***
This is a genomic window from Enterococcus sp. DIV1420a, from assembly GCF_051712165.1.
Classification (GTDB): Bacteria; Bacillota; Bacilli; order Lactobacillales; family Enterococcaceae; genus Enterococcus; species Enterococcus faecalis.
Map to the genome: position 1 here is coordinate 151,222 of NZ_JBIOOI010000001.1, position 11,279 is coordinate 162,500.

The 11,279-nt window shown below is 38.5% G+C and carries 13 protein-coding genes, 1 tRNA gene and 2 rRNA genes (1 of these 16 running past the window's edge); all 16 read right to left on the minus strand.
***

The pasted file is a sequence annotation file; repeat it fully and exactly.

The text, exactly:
This is a genomic window from Enterococcus sp. DIV1420a, from assembly GCF_051712165.1.
Classification (GTDB): Bacteria; Bacillota; Bacilli; order Lactobacillales; family Enterococcaceae; genus Enterococcus; species Enterococcus faecalis.
Map to the genome: position 1 here is coordinate 151,222 of NZ_JBIOOI010000001.1, position 11,279 is coordinate 162,500.

The 11,279-nt window shown below is 38.5% G+C and carries 13 protein-coding genes, 1 tRNA gene and 2 rRNA genes (1 of these 16 running past the window's edge); all 16 read right to left on the minus strand.